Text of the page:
verb (used with object), bit·ted, bit·ting.

Nearby words

  1. bisulphate,
  2. bisulphide,
  3. bisulphite,
  4. bisutun,
  5. bisymmetric,
  6. bit between one's teeth,
  7. bit by bit,
  8. bit gauge,
  9. bit key,
  10. bit part


    take the bit in/between one's teeth, to cast off control; willfully go one's own way: He took the bit in his teeth and acted against his parents' wishes.

Origin of bit

before 900; Middle English bite, Old English: action of biting; cognate with German Biss, Old Norse bit. See bite

Related formsbit·less, adjective




a small piece or quantity of anything: a bit of string.
a short time: Wait a bit.
Informal. an amount equivalent to 12½ U.S. cents (used only in even multiples): two bits; six bits.
an act, performance, or routine: She's doing the Camille bit, pretending to be near collapse.
a stereotypic or habitual set of behaviors, attitudes, or styles associated with an individual, role, situation, etc.: the whole Wall Street bit.
Also called bit part. a very small role, as in a play or motion picture, containing few or no lines.Compare walk-on(def 1).
any small coin: a threepenny bit.
a Spanish or Mexican silver real worth 12½ cents, formerly current in parts of the U.S.

Origin of bit

before 1000; Middle English bite, Old English bita bit, morsel; cognate with German Bissen, Old Norse biti. See bite



noun Computers.

Also called binary digit. a single, basic unit of information, used in connection with computers and information theory.

Origin of bit

First recorded in 1945–50; b(inary) + (dig)it




simple past tense and a past participle of bite.



verb (used with object), bit, bit·ten or bit, bit·ing.

to cut, wound, or tear with the teeth: She bit the apple greedily. The lion bit his trainer.
to grip or hold with the teeth: Stop biting your lip!
to sting, as does an insect.
to cause to smart or sting: an icy wind that bit our faces.
to sever with the teeth (often followed by off): Don't bite your nails. The child bit off a large piece of the candy bar.
to start to eat (often followed by into): She bit into her steak.
to clamp the teeth firmly on or around (often followed by on): He bit hard on the stick while they removed the bullet from his leg.
  1. to take advantage of; cheat; deceive: I got bitten in a mail-order swindle.
  2. to annoy or upset; anger: What's biting you, sorehead?
to eat into or corrode, as does an acid.
to cut or pierce with, or as with, a weapon: The sword split his helmet and bit him fatally.
Etching. to etch with acid (a copper or other surface) in such parts as are left bare of a protective coating.
to take firm hold or act effectively on: We need a clamp to bite the wood while the glue dries.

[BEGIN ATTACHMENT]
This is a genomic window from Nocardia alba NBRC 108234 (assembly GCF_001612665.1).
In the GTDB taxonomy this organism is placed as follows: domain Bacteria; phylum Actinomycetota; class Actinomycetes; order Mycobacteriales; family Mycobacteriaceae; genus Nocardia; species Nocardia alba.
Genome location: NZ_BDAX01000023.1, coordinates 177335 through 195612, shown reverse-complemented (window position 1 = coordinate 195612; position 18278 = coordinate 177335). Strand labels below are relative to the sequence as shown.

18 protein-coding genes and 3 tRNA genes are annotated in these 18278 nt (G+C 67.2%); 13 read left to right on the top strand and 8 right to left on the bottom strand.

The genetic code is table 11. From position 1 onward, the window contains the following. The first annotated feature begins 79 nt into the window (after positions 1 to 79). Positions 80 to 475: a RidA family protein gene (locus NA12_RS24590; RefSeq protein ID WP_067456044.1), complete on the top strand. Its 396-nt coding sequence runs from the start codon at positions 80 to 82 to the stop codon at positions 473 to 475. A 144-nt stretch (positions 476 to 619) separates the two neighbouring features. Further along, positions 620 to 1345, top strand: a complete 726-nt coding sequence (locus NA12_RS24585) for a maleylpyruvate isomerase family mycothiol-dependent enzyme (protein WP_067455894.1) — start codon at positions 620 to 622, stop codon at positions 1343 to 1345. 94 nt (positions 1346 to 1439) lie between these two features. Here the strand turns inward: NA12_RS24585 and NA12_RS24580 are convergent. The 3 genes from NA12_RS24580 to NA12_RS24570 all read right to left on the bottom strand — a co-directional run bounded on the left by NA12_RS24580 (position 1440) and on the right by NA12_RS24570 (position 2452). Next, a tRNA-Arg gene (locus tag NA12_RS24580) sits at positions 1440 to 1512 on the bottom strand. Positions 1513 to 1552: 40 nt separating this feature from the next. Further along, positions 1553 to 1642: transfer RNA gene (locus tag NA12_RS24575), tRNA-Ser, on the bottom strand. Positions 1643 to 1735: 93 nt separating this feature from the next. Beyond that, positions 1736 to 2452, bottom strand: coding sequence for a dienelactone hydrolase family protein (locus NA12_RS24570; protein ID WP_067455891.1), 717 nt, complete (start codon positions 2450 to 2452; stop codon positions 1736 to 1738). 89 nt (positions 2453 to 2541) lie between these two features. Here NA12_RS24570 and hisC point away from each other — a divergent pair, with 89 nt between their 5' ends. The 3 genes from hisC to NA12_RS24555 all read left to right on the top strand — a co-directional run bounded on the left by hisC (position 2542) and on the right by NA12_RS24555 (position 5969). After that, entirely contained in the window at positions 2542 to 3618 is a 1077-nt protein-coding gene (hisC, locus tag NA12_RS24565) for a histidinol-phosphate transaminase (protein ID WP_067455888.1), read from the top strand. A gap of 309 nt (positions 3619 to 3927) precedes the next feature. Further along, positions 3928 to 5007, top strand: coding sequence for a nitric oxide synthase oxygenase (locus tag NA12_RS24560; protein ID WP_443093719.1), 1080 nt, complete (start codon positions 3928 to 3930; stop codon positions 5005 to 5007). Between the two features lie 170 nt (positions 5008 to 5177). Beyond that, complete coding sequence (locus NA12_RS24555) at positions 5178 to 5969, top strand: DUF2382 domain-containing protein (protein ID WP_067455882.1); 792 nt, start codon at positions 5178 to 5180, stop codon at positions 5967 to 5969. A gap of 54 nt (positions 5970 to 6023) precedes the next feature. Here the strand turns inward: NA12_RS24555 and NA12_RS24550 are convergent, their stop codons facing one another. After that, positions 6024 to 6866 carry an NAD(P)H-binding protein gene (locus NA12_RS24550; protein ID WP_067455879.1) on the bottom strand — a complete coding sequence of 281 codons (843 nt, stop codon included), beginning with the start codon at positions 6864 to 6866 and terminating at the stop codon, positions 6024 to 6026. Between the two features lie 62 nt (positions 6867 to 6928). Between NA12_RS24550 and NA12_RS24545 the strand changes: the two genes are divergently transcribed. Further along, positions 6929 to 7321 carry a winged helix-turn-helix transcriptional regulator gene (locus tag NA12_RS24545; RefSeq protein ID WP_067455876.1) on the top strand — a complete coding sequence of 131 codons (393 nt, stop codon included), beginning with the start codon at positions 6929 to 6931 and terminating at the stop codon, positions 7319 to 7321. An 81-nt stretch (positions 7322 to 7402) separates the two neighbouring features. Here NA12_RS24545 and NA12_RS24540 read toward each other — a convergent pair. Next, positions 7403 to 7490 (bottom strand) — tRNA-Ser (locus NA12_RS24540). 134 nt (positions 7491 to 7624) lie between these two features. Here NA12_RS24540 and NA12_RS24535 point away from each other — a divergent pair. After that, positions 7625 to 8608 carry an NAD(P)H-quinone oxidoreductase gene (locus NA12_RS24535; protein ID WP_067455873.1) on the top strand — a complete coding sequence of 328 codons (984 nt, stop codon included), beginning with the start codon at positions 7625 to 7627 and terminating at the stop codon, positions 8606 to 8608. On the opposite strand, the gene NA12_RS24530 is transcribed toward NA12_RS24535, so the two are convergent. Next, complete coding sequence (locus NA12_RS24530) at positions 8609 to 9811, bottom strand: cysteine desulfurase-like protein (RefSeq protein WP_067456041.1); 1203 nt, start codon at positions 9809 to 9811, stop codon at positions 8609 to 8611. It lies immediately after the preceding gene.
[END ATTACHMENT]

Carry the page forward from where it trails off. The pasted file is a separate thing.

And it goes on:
Archaic. to make a decided impression on; affect.

verb (used without object), bit, bit·ten or bit, bit·ing.

to press the teeth into something; attack with the jaws, bill, sting, etc.; snap: Does your parrot bite?
Angling. (of fish) to take bait: The fish aren't biting today.
to accept an offer or suggestion, especially one intended to trick or deceive: I knew it was a mistake, but I bit anyway.
Informal. to admit defeat in guessing: I'll bite, who is it?
to act effectively; grip; hold: This wood is so dry the screws don't bite.
Slang. to be notably repellent, disappointing, poor, etc.; suck.


an act of biting.
a wound made by biting: a deep bite.
a cutting, stinging, or nipping effect: the bite of an icy wind; the bite of whiskey on the tongue.
a piece bitten off: Chew each bite carefully.
a small meal: Let's have a bite before the theater.
a portion severed from the whole: the government's weekly bite of my paycheck.
a morsel of food: not a bite to eat.
the occlusion of one's teeth: The dentist said I had a good bite.
  1. the catch or hold that one object or one part of a mechanical apparatus has on another.
  2. a surface brought into contact to obtain a hold or grip, as in a lathe chuck or similar device.
  3. the amount of material that a mechanical shovel or the like can carry at one time.
sharpness; incisiveness; effectiveness: The bite of his story is spoiled by his slovenly style.
the roughness of the surface of a file.
Metalworking. the maximum angle, measured from the center of a roll in a rolling mill, between a perpendicular and a line to the point of contact where a given object to be rolled will enter between the rolls.

Origin of bite

before 1000; Middle English biten, Old English bītan; cognate with Old High German bīzan (German beissen), Gothic beitan, Old Norse bīta; akin to Latin findere to split

Related formsbit·a·ble, bite·a·ble, adjective

Can be confusedbight bite byte


Bachelor of Industrial Technology. Unabridged Based on the Random House Unabridged Dictionary, © Random House, Inc. 2019

Examples from the Web for bit

British Dictionary definitions for bit




a small piece, portion, or quantity
a short time or distance
US and Canadian informal the value of an eighth of a dollar: spoken of only in units of twotwo bits
any small coin
short for bit part
informal way of behaving, esp one intended to create a particular impressionshe's doing the prima donna bit
a bit rather; somewhata bit dreary
a bit of
  1. rathera bit of a dope
  2. a considerable amountthat must take quite a bit of courage
a bit of all right, a bit of crumpet, a bit of stuff or a bit of tail British slang a sexually attractive woman
bit by bit gradually
bit on the side informal an extramarital affair
do one's bit to make one's expected contribution
every bit (foll by as) to the same degreeshe was every bit as clever as her brother
not a bit or not a bit of it not in the slightest; not at all
to bits completely apartto fall to bits

Word Origin for bit

Old English bite action of biting; see bite